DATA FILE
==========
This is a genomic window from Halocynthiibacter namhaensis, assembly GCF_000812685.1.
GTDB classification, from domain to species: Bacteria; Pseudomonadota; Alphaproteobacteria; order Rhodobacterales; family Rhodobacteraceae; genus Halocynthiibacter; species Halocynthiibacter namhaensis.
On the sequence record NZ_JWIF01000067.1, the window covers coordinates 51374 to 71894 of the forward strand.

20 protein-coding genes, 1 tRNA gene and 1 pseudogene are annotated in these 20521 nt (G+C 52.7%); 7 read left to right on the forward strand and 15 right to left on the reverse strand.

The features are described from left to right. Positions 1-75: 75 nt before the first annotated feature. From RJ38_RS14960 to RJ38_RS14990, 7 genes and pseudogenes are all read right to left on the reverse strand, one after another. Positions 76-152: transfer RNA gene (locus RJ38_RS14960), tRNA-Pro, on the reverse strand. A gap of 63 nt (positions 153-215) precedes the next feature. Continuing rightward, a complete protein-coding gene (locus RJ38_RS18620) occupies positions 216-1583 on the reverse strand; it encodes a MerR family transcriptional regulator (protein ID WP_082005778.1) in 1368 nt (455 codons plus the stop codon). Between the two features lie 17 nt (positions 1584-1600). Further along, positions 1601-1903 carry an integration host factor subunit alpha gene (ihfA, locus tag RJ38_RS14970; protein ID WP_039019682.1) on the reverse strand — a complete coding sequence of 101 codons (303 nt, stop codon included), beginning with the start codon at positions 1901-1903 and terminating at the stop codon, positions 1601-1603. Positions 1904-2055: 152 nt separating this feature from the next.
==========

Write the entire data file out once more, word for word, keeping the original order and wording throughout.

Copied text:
This is a genomic window from Halocynthiibacter namhaensis, assembly GCF_000812685.1.
GTDB classification, from domain to species: Bacteria; Pseudomonadota; Alphaproteobacteria; order Rhodobacterales; family Rhodobacteraceae; genus Halocynthiibacter; species Halocynthiibacter namhaensis.
On the sequence record NZ_JWIF01000067.1, the window covers coordinates 51374 to 71894 of the forward strand.

20 protein-coding genes, 1 tRNA gene and 1 pseudogene are annotated in these 20521 nt (G+C 52.7%); 7 read left to right on the forward strand and 15 right to left on the reverse strand.

The features are described from left to right. Positions 1-75: 75 nt before the first annotated feature. From RJ38_RS14960 to RJ38_RS14990, 7 genes and pseudogenes are all read right to left on the reverse strand, one after another. Positions 76-152: transfer RNA gene (locus RJ38_RS14960), tRNA-Pro, on the reverse strand. A gap of 63 nt (positions 153-215) precedes the next feature. Continuing rightward, a complete protein-coding gene (locus RJ38_RS18620) occupies positions 216-1583 on the reverse strand; it encodes a MerR family transcriptional regulator (protein ID WP_082005778.1) in 1368 nt (455 codons plus the stop codon). Between the two features lie 17 nt (positions 1584-1600). Further along, positions 1601-1903 carry an integration host factor subunit alpha gene (ihfA, locus tag RJ38_RS14970; protein ID WP_039019682.1) on the reverse strand — a complete coding sequence of 101 codons (303 nt, stop codon included), beginning with the start codon at positions 1901-1903 and terminating at the stop codon, positions 1601-1603. Positions 1904-2055: 152 nt separating this feature from the next.